Preston says the data can be especially useful in understanding how to improve opportunities for specific subpopulations the institutions serve. “One of the unique aspects of higher education in Florida is our Hispanic population, said Preston. “It’s incredibly diverse and these students come with very different needs and cultures. There’s not a single definition to describe a Hispanic student. Our students are from Cuba, the Caribbean, Mexico, and Florida to name a few. The same is true for our non-Hispanic Black population, which can comprise students from Haiti, Jamaica, the Caribbean, Florida and more. They have unique needs that we can better understand by going deep into the data and sharing our insights as a team across the collaboration.”
Keeping Students on Track
Getting students on track and keeping them on track is something the collective is working toward, with helpful funding from The Leona M. and Harry B. Helmsley Charitable Trust. “In the past, one of our challenges in addressing the skills gap was that students start in STEM fields but then drift into different majors after accumulating substantial credits,” said Preston. Sometimes they complete with a different degree, and sometimes they don’t complete at all. “We are working to make sure students are enrolling in the right classes and the right amount of them, and providing opportunities very early on for them to explore their majors so they can decide if this is the right course of study for them before accruing debt or unnecessary course credits.
“We also want to learn more about how to transition our two-year transfer students into the four-year environment. A lot of our collective transfer students lose as much as a semester. USF is building a program with local institutions in Tampa Bay, and Florida International University now has a similar program.
“The Consortium is in its early phases,” said Preston, “but working hard on a strategic plan that will result in a 10 percent growth in the median incomes of our graduates, placing 3 percent more of our graduates into the workforce in less than a year after graduation, increasing the number of bachelor’s degrees awarded by 12 percent, and increasing minority graduation rates by 4 percent. This will result in 3,660 more graduates, and an income boost of nearly $3,000 in starting annual income.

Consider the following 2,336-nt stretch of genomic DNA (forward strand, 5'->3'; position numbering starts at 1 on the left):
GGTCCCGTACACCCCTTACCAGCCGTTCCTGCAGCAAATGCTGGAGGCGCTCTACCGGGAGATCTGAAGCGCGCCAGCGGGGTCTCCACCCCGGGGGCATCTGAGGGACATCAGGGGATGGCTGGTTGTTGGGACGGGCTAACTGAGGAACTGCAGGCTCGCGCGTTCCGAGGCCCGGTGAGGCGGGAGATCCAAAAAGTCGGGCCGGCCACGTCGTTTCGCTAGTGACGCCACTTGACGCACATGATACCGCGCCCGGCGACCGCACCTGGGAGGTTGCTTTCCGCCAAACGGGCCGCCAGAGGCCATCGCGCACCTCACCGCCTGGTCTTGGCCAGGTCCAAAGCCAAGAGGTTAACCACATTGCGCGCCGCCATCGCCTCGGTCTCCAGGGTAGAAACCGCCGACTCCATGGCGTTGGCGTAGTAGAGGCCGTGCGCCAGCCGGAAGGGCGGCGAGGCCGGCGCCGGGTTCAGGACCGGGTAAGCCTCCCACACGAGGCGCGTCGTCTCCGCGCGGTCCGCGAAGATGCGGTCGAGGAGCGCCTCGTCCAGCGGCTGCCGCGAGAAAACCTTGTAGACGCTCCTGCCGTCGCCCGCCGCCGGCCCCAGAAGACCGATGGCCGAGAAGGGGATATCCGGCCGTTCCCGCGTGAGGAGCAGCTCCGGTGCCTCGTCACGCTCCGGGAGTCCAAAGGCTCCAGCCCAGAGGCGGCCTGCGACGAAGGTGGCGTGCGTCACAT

“What I’m most impressed and pleased about,” said Preston, “is the willingness of the three institutions to work together. When I started this I wasn’t sure who was going to return my phone calls,” he laughs. “But they are eager to work together. Everyone knows this is good for the state, good for the students, and good for our institutions.” – Michael Preston
Social Justice and the Value of Access
Preston feels a special responsibility for succeeding from a personal perspective as a first-generation graduate. “I attended a high school in Miami that was a low performing high school by every measure, he said. “My mom graduated high school, and my dad had a GED. Both worked incredibly hard at what were often labor intensive jobs. They always told me if I wanted a better life I better go to college and get a degree. So I did. I went to high school with a lot of bright students but they didn’t know that higher education was an option for them. I run into a few of them now and they are working…doing the best they can…but if we had paved a better road for them, their lives would be much improved.”
“One thing I hope we take from the work we are doing is the belief that every student who is willing to put forth the effort should have access to a four-year degree. Some of higher education is increasingly exclusive but Consortium schools want to be known for who we give access to, not who we deny, and we are excited about that. We’re excited that we want to provide greater access to successful careers for all of the students in Florida willing to do the work. That makes for a perfect consortium.”